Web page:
Green Living: Designing for Durability
- April 30th, 2010
- in Yachting
As an architect, it’s very satisfying to complete a project and see a client move into their fresh, new home, with everything bright, clean and crisp. But the real satisfaction is in knowing that the building is designed and built to last. A home should provide shelter, protection and comfort, and should stand up to the elements. Wherever you are in the world, a building should be built to withstand everything that Mother Nature throws at it. This is particularly true here in the Caribbean, where the apparently benign and pleasant climate can be aggressive and harsh when things are left exposed.
There are many natural forces lining up to attack. The sun, which fades, dries out and degrades paints, plastics, fabrics and most other materials; the driving rain, which penetrates into any available crack and causes damage and rot; the wind and salt air, which erodes and corrodes; the bugs and other wildlife, which want to eat us and our possessions. These forces all combine and are amplified during times of heavy storm activity, when flooding and wind damage become serious concerns.
The exterior of the building is particularly exposed and vulnerable. The roof, walls, windows and doors are what make up the “envelope” of the structure, and obviously need to be weatherproof. One positive aspect of the BVI climate is that we don’t have the large swings in temperature which are common in more temperate zones, so we don’t have significant problems with materials expanding, contracting and cracking. We also have the benefit that the warm sun is very quick to dry out any areas which get wet. These factors mean that construction in the islands can generally be much simpler than in the US or Europe; there usually isn’t the need for complex detailing.
But this simple approach to construction means that good design is extremely important. The first step in designing for durability is to consider the location of the site and the building, to orientate the structures so that exposure to the elements is minimised. Any exposed surfaces and openings should be well protected so they are shaded and sheltered, to keep out the fierce sun and driving rain, particularly on the windward side of the building. Edges and junctions of materials should be designed with weathering in mind, to keep out and throw off water.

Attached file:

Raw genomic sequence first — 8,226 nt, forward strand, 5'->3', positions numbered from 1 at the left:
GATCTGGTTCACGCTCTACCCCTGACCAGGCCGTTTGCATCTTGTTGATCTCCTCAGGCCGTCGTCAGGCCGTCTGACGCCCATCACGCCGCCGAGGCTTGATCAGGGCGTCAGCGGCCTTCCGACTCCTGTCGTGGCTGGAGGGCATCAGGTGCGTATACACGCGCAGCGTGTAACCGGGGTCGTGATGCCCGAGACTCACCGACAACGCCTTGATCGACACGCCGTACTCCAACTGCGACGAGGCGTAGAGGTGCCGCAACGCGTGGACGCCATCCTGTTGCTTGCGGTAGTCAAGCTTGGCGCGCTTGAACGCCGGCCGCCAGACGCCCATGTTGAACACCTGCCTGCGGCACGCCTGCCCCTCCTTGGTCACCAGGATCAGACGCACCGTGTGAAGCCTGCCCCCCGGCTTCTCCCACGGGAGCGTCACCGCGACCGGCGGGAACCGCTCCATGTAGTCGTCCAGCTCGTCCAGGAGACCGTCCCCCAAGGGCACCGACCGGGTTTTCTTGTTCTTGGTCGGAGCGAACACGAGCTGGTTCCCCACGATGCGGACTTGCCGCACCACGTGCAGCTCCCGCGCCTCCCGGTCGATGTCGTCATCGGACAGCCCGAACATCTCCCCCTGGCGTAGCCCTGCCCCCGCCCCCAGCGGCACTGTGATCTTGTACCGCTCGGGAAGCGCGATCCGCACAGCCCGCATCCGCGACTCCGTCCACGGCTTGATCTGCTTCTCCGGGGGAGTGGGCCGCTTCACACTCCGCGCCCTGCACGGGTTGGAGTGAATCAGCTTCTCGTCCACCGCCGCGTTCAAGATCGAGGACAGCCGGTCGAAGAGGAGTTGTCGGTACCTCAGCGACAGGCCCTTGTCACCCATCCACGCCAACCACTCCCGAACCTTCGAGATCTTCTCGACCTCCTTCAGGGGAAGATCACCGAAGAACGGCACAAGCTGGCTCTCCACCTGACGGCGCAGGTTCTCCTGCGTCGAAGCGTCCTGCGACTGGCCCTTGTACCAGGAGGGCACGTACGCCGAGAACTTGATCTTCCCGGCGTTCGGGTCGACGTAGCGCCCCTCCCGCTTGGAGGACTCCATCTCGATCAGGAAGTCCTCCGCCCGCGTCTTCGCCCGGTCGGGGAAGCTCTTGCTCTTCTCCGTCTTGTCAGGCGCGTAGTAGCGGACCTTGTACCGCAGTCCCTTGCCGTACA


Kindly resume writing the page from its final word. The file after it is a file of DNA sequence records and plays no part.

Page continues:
The next step is to specify appropriate, high quality materials and to be aware of their needs for long-term maintenance. As with most things in life, you get what you pay for, and the more you’re prepared to spend on an item, the longer it’s likely to last. This applies to most, if not all, building materials and products. The range of choices can be perplexing: stainless steel or bronze door hardware? Aluminium, pvc or hardwood doors and windows? Tile, stone or wooden floors? The options need to be carefully considered, and the potentially higher upfront costs need to be weighed up against the likely reduced long-term maintenance, repair and replacement costs over the life cycle of the building.
All of this is not to imply that the building needs to be built as an indestructible fortress. There’s much to be said for allowing a building to grow old gracefully, to accept and allow natural weathering to take place, to develop its own unique character and to sit in harmony with its natural environment. The Japanese term for this quality is wabi-sabi—an appreciation of patina and wear, the beauty and imperfection of natural processes. So the best answer may not be high-tech plastic or powder-coated aluminium. Sometimes it’s better to go with good high-quality natural materials which will age beautifully. Choose wisely, and the value of the property will be considerably improved, not to mention its longevity.